In 1814, a German physician documented several medical accounts of wild lettuce. He described the herb as being highly effective for reducing the spasmodic effects the cough has on the diaphragm. After administration, the cough was less violent and therefore prevented vomiting. 

A pharmaceutical company in the 1930s isolated Lactucarium from wild lettuce and created an antitussive drug called Lactucyl. There was 0.2g of both lactucin and lactucopicrin in the drug which was deemed successful in supporting people with emphysema and tuberculosis.


Traditional usage indicates that wild lettuce has an antitussive effect. Human clinical trials are needed to verify this claim.

4. Additional Benefits

Wild lettuce was traditionally used for a variety of different disease states, including:

  • For Surgical Anesthesia – In a 13th-century medical account in Arabia, a surgeon used wild lettuce (along with other herbs) as an anesthetic and pain reliever. An extract of the herbs was soaked into a sponge and held over the nose and mouth so the extract could be absorbed by the mucous membranes during surgery.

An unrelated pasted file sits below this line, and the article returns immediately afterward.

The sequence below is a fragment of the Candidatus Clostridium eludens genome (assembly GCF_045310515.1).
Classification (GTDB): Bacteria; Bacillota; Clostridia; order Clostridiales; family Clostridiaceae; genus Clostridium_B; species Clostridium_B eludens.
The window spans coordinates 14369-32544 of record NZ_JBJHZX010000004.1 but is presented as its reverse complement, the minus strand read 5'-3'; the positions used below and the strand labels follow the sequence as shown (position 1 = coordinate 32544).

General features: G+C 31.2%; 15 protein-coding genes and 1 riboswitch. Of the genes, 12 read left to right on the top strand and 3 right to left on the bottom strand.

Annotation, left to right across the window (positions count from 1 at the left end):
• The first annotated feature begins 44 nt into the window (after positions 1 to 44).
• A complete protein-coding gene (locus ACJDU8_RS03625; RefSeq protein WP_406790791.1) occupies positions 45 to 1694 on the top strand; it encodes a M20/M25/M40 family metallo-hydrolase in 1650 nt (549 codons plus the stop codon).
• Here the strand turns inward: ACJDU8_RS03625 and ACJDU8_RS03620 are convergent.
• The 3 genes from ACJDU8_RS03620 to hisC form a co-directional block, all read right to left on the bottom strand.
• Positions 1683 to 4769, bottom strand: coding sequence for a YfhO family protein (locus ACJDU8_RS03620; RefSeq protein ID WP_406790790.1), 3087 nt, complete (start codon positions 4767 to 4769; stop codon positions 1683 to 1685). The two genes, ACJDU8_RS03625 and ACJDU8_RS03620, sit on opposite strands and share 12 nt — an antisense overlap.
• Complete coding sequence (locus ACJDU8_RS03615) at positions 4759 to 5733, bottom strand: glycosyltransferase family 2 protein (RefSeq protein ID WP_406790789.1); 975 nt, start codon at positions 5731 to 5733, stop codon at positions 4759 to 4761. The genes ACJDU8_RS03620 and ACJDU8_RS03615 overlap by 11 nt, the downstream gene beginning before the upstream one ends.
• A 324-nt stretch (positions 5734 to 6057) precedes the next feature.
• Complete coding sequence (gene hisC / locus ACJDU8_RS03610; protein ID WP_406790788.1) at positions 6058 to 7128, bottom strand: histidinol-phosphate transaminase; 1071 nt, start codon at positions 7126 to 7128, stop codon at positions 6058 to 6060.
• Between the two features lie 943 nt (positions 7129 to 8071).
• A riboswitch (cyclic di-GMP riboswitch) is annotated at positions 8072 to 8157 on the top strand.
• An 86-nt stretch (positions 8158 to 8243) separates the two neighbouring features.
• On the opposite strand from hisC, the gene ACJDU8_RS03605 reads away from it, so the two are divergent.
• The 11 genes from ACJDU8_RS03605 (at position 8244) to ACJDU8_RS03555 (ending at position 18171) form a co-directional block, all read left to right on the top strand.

• As a Substitute for Opium – Herbalist Maude Grieve mentions that Lactuca virosa used to be used as a “feeble opium” and sedative as it was a slightly weaker analgesic than opium. In comparison to opium, wild lettuce did not upset the stomach.
  • Used as a Hypnotic – In the King’s American Dispensatory circa 1898, doctors Felter and Lloyd describe wild lettuce as calmative and hypnotic. They also mention that it can be used as a substitute for opium.


Wild lettuce has been tied to a wide variety of health benefits. Human clinical trials are needed to verify these findings.

Wild Lettuce Safety:

Safety Class: 1

Interaction Class: A

When taken in recommended doses, wild lettuce is safe and generally well tolerated.

Wild Lettuce is not listed as GRAS (generally recognized as safe) by the FDA. 

People with sensitivities/allergies to herbs in the Asteraceae family should avoid using wild lettuce. A skin patch test is recommended to check for an allergic reaction prior to use.